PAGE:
Music in the Park

The worlds of music and performance have been disrupted in the last year. But it looks like we’re on the upswing. People are getting vaccinated, the Wednesday market will have live shows and people are getting jazzed to see their favorite bands again.

Our guests today are all Kenai Peninsula-based musicians: Sue Biggs, Jack Will, Nelson Kempf and Robert Carlson.

City of Soldotna

Ten Wednesdays from now, Soldotna Creek Park will again be buzzing with the sights and smells of the Soldotna Wednesday Market.

This time, people can also expect the sounds they're used to. After a year hiatus, the daytime performances and evening concerts will return to the park in full force.

Soldotna Chamber of Commerce

The Soldotna City Council’s three hours of debate Wednesday raised every nuance imaginable regarding the liability, practicality and morality of allowing large events on city property this summer but did not produce a policy going forward.

The city is struggling to decide how best to protect public health in preventing the spread of COVID-19 while still allowing commerce and community in the city’s most popular park.

In past summers, Wednesday night concerts, community festivals — pretty much any time there was music, a beer garden, food trucks and vendor tents, thousands of people crowded into Soldotna Creek Park.

This year, the Centers for Disease Control recommends limiting large events to 250 people, with proper signage, social distancing, hand sanitizing and personal protective equipment. But limiting entry to Soldotna Creek Park, in the heart of downtown, is difficult, as the perimeter is about as defensible as Swiss cheese.

Parks Director Andrew Carmichael warned the council to expect whatever attendance cap they might set to be exceeded.

“How do you track 1,000 people or (what) do you say to the second 700 people that show up on Wednesday, because all they heard was the blurb that it was out — ‘Wednesday music is happening.’ That’s a guaranteed 2,000 people with weather like this — boom,” he said. “… We saw 80 percent capacity in our campgrounds over Memorial Day because Alaskans could get out.”

Redoubt Reporter file photo

Soldotna’s Music in the Park series will sound different than expected this year but the show might still go on.

Soldotna Chamber of Commerce Executive Director Shanon Davis spoke to the Soldotna City Council on Wednesday night. The chamber secured another $25,000 grant from the Levitt AMP Foundation to fund an expanded music series this summer, bringing in bands from outside the peninsula and Alaska. But with the uncertainty of the pandemic, the chamber decided to take Levitt AMP’s offer to defer the money until next year.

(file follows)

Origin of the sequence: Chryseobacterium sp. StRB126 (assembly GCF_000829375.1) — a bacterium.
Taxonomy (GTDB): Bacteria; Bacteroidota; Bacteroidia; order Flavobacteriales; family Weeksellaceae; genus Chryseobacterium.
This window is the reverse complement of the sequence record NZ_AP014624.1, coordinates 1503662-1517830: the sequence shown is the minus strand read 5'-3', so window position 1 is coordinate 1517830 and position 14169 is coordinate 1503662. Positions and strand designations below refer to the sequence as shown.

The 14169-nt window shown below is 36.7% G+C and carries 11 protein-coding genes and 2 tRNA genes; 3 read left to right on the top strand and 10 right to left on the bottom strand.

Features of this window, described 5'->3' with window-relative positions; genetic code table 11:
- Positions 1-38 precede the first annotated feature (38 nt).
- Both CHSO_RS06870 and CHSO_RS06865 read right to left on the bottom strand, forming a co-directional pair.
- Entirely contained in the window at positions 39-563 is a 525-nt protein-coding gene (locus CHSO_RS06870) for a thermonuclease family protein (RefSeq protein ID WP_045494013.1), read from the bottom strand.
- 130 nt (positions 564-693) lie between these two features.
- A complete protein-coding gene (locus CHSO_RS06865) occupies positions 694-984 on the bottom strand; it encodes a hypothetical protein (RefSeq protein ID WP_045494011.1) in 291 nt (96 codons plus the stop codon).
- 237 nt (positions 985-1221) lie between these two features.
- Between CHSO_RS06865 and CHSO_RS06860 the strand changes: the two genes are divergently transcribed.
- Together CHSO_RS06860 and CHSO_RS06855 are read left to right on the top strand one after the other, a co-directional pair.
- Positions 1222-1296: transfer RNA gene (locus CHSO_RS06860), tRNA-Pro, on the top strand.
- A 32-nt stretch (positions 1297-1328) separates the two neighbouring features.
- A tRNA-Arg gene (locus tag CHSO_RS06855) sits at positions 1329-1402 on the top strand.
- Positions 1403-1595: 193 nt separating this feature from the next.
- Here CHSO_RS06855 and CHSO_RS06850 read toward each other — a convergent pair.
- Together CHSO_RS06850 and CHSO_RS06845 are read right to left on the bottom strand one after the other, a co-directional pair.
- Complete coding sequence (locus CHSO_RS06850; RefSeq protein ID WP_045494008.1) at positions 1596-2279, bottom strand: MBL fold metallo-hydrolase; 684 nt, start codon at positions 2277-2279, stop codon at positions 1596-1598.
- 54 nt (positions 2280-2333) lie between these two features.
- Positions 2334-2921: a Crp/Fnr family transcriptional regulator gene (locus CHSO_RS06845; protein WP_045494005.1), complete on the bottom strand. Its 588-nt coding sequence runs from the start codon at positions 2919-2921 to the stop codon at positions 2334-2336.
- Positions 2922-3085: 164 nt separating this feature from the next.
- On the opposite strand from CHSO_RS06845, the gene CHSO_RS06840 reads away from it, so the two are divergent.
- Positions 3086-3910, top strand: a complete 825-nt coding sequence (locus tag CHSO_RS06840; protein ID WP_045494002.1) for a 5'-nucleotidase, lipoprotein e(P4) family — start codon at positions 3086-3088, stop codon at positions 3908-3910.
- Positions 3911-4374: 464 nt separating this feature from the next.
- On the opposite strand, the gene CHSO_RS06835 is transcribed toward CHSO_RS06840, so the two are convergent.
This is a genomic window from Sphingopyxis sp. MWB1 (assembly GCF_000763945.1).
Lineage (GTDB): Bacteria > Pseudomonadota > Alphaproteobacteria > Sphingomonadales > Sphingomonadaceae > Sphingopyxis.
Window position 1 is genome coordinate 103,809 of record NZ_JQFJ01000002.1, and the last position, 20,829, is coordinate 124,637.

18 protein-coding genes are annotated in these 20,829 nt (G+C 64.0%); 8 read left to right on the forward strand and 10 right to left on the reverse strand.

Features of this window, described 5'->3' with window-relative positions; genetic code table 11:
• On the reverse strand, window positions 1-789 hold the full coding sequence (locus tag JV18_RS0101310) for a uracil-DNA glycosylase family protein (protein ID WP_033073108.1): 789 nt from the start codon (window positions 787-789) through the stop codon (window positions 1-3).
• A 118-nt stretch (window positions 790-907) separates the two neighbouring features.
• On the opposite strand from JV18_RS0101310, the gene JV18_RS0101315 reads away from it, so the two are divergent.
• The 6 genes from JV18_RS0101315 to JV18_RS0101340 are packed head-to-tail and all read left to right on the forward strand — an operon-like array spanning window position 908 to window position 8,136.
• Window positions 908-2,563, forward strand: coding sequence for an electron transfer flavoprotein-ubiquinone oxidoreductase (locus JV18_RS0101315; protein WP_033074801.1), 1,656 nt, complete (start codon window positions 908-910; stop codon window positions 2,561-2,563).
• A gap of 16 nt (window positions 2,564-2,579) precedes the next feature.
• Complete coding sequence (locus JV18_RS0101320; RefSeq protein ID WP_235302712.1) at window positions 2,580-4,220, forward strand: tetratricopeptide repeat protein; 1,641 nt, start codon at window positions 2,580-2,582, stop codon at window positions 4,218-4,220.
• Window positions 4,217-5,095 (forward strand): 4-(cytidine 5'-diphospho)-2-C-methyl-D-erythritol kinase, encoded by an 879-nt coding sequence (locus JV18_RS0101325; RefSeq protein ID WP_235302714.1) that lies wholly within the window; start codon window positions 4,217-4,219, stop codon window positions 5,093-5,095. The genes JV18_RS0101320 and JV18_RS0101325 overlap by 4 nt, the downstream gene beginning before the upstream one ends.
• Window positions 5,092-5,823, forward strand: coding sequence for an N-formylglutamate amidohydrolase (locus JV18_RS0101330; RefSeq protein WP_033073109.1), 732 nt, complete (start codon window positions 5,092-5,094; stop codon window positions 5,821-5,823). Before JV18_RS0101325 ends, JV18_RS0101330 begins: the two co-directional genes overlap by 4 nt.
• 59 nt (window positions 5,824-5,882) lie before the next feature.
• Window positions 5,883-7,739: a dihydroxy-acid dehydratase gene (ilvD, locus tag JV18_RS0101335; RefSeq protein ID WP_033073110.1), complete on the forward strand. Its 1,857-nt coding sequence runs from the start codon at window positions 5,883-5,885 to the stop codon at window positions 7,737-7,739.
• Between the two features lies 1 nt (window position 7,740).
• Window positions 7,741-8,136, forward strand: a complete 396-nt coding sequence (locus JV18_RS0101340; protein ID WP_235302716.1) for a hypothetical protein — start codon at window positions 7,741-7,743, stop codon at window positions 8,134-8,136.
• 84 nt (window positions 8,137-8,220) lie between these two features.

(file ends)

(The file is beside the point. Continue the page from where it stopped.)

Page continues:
“A month ago I was absolutely convinced that there wasn’t going to be a need for that but as time’s gone on, I realized this could be a real opportunity for us because it would be dangerous for us to take that grant not knowing if we can actually fly the bands that we booked here to Alaska or if we’ll even be able to gather because our number-one priority is the safety of the members of our community,” Davis said.

There’s nothing left to do now but wait. After a busy final week drumming up votes to get another Levitt AMP grant for its summer concert series, the Soldotna Chamber of Commerce won’t know until Dec. 20 whether they’ll be one of the 15 recipients in 2020.

“Looks like we ended up in 14th place. We were looking at it right before, like, seconds before it closed, so we were in 14th place when it closed down,” said Andy Heuiser, events and programs director at the chamber.

Wednesday is the last day to vote for the Soldotna Chamber of Commerce’s proposal to be awarded a Levitt Amp music series grant again this year.

The chamber got one of the competitive grants last year to enhance its Music in the Park series. The Levitt Foundation awards $25,000 matching grants to up to 15 U.S.-based nonprofits serving small- to mid-sized towns and cities across the country.

Soldotna Chamber of Commerce

  Last month we brought you the story of how Vision Soldotna needed online votes to make it to the next stage of the competition for $25,000 in funding for free concerts at Soldotna Creek Park. Well, it was announced Tuesday that the Levitt Foundation has awarded Soldotna one of 18 such grants which were earmarked for small- and medium-size cities to offer free public music.

Shannon Davis is the executive director of the Soldotna Chamber of Commerce and Vision Soldotna. She spoke with KDLL’s Jay Barrett.